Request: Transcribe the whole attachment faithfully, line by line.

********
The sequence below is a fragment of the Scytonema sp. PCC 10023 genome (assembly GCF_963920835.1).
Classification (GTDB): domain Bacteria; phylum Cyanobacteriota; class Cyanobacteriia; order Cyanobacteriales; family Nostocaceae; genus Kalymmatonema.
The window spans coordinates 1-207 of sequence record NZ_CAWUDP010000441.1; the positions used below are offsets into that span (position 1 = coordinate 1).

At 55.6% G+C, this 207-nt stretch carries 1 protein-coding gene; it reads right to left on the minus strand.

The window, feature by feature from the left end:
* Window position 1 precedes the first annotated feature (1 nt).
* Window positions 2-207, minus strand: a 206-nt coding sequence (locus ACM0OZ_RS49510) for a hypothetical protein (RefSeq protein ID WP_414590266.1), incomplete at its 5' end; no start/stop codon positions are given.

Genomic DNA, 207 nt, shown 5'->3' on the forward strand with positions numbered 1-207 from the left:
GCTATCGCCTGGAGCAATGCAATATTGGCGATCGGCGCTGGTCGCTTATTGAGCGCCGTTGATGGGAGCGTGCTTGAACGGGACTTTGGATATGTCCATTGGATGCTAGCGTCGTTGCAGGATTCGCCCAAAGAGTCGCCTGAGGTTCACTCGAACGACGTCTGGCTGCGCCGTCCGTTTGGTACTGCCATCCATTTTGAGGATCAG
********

The sequence below is a fragment of the Scytonema sp. PCC 10023 genome (assembly GCF_963920835.1).
Classification (GTDB): domain Bacteria; phylum Cyanobacteriota; class Cyanobacteriia; order Cyanobacteriales; family Nostocaceae; genus Kalymmatonema.
The window spans coordinates 1-207 of sequence record NZ_CAWUDP010000441.1; the positions used below are offsets into that span (position 1 = coordinate 1).

At 55.6% G+C, this 207-nt stretch carries 1 protein-coding gene; it reads right to left on the minus strand.

The window, feature by feature from the left end:
* Window position 1 precedes the first annotated feature (1 nt).
* Window positions 2-207, minus strand: a 206-nt coding sequence (locus ACM0OZ_RS49510) for a hypothetical protein (RefSeq protein ID WP_414590266.1), incomplete at its 5' end; no start/stop codon positions are given.

Genomic DNA, 207 nt, shown 5'->3' on the forward strand with positions numbered 1-207 from the left:
GCTATCGCCTGGAGCAATGCAATATTGGCGATCGGCGCTGGTCGCTTATTGAGCGCCGTTGATGGGAGCGTGCTTGAACGGGACTTTGGATATGTCCATTGGATGCTAGCGTCGTTGCAGGATTCGCCCAAAGAGTCGCCTGAGGTTCACTCGAACGACGTCTGGCTGCGCCGTCCGTTTGGTACTGCCATCCATTTTGAGGATCAG